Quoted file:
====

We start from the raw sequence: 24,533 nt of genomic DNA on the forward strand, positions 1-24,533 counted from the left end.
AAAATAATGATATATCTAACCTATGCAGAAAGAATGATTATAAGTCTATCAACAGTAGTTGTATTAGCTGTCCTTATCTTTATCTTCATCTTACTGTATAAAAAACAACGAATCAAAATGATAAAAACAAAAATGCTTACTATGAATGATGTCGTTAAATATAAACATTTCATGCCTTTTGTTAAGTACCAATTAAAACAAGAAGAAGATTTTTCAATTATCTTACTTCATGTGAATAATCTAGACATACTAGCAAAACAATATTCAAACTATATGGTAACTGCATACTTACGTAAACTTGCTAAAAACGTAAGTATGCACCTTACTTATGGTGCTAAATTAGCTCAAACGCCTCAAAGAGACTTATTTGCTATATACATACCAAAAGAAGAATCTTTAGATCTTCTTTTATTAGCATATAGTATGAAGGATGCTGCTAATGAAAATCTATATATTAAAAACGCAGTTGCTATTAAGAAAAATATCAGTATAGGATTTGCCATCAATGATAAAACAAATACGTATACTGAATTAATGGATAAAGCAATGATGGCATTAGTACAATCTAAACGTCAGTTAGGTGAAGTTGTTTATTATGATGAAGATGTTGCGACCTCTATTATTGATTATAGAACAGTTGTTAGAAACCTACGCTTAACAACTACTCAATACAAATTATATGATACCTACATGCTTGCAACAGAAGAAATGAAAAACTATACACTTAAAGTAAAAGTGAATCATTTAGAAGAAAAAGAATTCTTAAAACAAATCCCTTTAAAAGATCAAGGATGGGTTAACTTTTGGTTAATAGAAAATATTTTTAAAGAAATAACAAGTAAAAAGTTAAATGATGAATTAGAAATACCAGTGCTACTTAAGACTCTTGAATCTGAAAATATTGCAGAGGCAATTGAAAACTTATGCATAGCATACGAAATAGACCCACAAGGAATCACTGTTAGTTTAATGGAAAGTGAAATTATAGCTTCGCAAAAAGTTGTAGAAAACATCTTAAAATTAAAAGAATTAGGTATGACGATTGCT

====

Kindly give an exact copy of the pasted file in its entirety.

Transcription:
We start from the raw sequence: 24,533 nt of genomic DNA on the forward strand, positions 1-24,533 counted from the left end.
AAAATAATGATATATCTAACCTATGCAGAAAGAATGATTATAAGTCTATCAACAGTAGTTGTATTAGCTGTCCTTATCTTTATCTTCATCTTACTGTATAAAAAACAACGAATCAAAATGATAAAAACAAAAATGCTTACTATGAATGATGTCGTTAAATATAAACATTTCATGCCTTTTGTTAAGTACCAATTAAAACAAGAAGAAGATTTTTCAATTATCTTACTTCATGTGAATAATCTAGACATACTAGCAAAACAATATTCAAACTATATGGTAACTGCATACTTACGTAAACTTGCTAAAAACGTAAGTATGCACCTTACTTATGGTGCTAAATTAGCTCAAACGCCTCAAAGAGACTTATTTGCTATATACATACCAAAAGAAGAATCTTTAGATCTTCTTTTATTAGCATATAGTATGAAGGATGCTGCTAATGAAAATCTATATATTAAAAACGCAGTTGCTATTAAGAAAAATATCAGTATAGGATTTGCCATCAATGATAAAACAAATACGTATACTGAATTAATGGATAAAGCAATGATGGCATTAGTACAATCTAAACGTCAGTTAGGTGAAGTTGTTTATTATGATGAAGATGTTGCGACCTCTATTATTGATTATAGAACAGTTGTTAGAAACCTACGCTTAACAACTACTCAATACAAATTATATGATACCTACATGCTTGCAACAGAAGAAATGAAAAACTATACACTTAAAGTAAAAGTGAATCATTTAGAAGAAAAAGAATTCTTAAAACAAATCCCTTTAAAAGATCAAGGATGGGTTAACTTTTGGTTAATAGAAAATATTTTTAAAGAAATAACAAGTAAAAAGTTAAATGATGAATTAGAAATACCAGTGCTACTTAAGACTCTTGAATCTGAAAATATTGCAGAGGCAATTGAAAACTTATGCATAGCATACGAAATAGACCCACAAGGAATCACTGTTAGTTTAATGGAAAGTGAAATTATAGCTTCGCAAAAAGTTGTAGAAAACATCTTAAAATTAAAAGAATTAGGTATGACGATTGCT